Tom Smart, Deseret News
The Lakers' Kobe Bryant drives past Utah's Ronnie Brewer. Bryant played almost the entire game with a sore back.

Kobe Bryant had to carry the Lakers on his back in their Game 3 loss to the Jazz on Friday night. An early injury to that same back in Los Angeles' 123-115 overtime loss to Utah in Game 4 on Sunday afternoon prevented him from doing so again.

On the Lakers' second possession, Bryant twisted his back while attempting a turnaround 15-foot jump shot. He was noticeably hampered the rest of the way, and he aggravated the injury on a couple of occasions. The worst of those came with 2:53 left in overtime when he was fouled by Andrei Kirilenko, and Los Angeles had to burn a timeout to allow him time to recover.

Bryant still nearly recorded a triple-double with 33 points, 10 assists and eight rebounds. But his back injury bottled up much of his explosiveness and threw off his shot from all ranges. He was 13-for-33 from the field, 1-for-10 from 3-point range, and he missed four of his first six free-throw attempts. He

played 46 minutes and committed a team-high three turnovers.

"No excuses for me," Bryant said when he addressed reporters more than an hour after Game 4 ended. "A back (injury) is a little different. You have to make some adjustments. You can't run like you want to, can't cut like you want to. It's a back."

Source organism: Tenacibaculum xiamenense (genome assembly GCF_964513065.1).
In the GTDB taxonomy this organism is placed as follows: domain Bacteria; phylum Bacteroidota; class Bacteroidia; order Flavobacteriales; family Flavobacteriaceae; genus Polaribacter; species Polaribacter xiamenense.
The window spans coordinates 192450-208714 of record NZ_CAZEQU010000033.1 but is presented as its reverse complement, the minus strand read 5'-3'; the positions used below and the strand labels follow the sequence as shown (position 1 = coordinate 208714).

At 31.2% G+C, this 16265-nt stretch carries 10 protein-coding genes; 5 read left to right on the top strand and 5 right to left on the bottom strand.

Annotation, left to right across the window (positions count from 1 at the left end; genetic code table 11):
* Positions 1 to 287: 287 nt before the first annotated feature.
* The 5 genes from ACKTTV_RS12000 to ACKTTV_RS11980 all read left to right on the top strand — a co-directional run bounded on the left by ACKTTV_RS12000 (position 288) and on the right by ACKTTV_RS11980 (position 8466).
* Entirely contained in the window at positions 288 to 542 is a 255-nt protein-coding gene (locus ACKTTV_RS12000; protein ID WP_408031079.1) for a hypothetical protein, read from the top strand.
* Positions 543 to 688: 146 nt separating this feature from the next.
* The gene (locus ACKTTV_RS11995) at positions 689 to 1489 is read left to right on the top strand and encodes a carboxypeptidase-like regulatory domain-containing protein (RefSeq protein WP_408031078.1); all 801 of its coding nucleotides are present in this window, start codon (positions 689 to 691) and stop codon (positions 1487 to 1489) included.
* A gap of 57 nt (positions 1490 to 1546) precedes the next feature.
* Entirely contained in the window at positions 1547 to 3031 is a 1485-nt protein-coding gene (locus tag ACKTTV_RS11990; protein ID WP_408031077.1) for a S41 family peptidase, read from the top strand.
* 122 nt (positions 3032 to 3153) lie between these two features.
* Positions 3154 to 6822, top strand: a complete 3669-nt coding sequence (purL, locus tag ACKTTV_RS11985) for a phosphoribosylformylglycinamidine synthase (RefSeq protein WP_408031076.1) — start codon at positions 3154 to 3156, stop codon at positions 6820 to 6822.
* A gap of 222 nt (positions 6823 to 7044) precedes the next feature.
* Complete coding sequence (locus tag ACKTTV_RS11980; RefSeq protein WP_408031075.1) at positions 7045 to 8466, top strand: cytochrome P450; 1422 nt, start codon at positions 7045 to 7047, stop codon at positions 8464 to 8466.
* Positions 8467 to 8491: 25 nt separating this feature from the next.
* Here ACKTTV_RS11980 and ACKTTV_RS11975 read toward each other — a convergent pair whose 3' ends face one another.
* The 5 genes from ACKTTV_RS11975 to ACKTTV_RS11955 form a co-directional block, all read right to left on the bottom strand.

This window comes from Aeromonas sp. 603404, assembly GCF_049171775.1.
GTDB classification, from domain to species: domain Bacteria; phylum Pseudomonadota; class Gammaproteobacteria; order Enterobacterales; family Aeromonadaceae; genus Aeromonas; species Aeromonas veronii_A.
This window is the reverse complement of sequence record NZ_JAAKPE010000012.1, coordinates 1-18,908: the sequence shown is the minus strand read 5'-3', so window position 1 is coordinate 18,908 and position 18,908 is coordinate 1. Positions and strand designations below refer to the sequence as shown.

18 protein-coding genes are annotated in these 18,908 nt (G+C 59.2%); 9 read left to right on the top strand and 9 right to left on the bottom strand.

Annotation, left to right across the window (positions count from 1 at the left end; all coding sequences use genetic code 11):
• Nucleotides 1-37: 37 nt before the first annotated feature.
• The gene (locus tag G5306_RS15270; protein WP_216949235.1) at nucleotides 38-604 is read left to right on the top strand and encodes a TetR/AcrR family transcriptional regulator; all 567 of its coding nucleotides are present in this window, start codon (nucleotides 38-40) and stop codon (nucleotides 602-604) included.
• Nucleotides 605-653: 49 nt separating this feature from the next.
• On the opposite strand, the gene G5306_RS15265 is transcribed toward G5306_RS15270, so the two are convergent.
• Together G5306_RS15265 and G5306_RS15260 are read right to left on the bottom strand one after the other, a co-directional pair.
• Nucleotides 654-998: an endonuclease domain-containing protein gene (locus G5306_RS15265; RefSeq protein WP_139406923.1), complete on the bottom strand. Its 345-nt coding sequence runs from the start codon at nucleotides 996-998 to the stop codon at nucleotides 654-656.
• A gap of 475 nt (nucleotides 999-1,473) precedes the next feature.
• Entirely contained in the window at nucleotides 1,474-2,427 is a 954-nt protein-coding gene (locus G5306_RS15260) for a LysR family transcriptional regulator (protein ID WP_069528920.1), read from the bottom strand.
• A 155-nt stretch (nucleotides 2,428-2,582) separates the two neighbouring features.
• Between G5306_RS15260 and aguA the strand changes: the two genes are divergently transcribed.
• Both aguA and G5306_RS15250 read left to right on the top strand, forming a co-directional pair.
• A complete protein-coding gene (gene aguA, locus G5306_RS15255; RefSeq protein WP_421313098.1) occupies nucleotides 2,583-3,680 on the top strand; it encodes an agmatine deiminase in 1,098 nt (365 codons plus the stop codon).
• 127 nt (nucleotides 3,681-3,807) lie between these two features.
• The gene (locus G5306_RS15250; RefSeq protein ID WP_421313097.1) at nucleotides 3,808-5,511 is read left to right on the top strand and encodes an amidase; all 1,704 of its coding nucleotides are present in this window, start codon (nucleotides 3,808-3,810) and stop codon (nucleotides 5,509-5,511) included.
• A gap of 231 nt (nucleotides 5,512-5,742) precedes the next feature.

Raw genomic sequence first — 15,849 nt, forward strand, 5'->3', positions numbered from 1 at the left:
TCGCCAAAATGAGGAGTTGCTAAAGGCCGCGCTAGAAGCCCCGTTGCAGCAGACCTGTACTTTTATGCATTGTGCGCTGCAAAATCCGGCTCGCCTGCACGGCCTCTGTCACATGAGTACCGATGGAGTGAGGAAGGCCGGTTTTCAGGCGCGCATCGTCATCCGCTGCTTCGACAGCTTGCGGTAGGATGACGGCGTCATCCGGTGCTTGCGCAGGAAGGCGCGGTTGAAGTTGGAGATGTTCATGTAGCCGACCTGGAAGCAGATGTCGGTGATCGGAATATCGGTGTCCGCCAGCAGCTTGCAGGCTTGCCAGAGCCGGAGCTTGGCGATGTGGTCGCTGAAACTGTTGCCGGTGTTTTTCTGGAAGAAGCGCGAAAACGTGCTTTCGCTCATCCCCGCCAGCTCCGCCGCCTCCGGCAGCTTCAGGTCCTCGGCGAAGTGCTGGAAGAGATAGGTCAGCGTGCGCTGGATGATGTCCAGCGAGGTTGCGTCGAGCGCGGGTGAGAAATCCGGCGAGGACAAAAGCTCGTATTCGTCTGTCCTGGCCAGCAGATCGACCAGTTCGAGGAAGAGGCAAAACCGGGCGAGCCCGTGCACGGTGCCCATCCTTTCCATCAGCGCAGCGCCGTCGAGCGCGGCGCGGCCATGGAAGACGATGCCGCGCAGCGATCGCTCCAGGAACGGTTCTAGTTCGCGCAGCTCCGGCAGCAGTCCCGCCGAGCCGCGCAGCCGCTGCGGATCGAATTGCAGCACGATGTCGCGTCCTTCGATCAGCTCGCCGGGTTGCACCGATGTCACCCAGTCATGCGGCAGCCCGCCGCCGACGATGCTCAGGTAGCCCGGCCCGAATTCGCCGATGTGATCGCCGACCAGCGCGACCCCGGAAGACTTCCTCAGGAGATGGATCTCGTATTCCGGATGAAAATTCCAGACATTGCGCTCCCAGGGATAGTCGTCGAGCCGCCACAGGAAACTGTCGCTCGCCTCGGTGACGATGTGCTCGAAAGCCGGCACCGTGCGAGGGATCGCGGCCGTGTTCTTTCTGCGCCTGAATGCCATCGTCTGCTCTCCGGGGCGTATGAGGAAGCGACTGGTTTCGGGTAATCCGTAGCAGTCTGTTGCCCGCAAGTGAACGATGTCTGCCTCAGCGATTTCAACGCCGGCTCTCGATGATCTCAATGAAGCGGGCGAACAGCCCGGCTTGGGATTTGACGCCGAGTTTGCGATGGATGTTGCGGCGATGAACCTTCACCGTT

Bryant's play — and probably his health — deteriorated down the stretch. He missed 11 of his last 13 field-goal attempts. He couldn't shake Kirilenko, who blocked his first shot attempt in overtime and was an overall nemesis when it was his duty to guard him.

"It was very noticeable," said Lakers center Pau Gasol. "He fought through it, played hard, stayed aggressive. It was tough for him, but he definitely competed. Hopefully, he'll be feeling good for the next game."

One person not feeling good following Los Angeles' loss was coach Phil Jackson. He said Bryant's teammates "bailed out" on him in the fourth quarter and overtime. What he meant by that was the rest of the Lakers were giving Bryant the ball too early in their possessions, and then standing around and waiting for the NBA's current MVP to do something with it.

That isn't a horrible strategy when Bryant is healthy. But with Bryant at less than 100 percent, it made the Lakers fairly simple to defend down the stretch.

"I was angry at his teammates for dropping the ball off in his lap when he was in the situation he was in," Jackson said.

Bryant began preparing to play in Game 5 in Los Angeles on Wednesday night before he returned home. He got some treatment for his back before he showered at EnergySolutions Arena. He stood while addressing reporters, who were told that they couldn't ask him more than a total of four questions. Bryant's postgame question-answer session with the media lasted less than two minutes.

"I should be OK," Bryant said "I'll definitely play and be ready to go (for Game 5).

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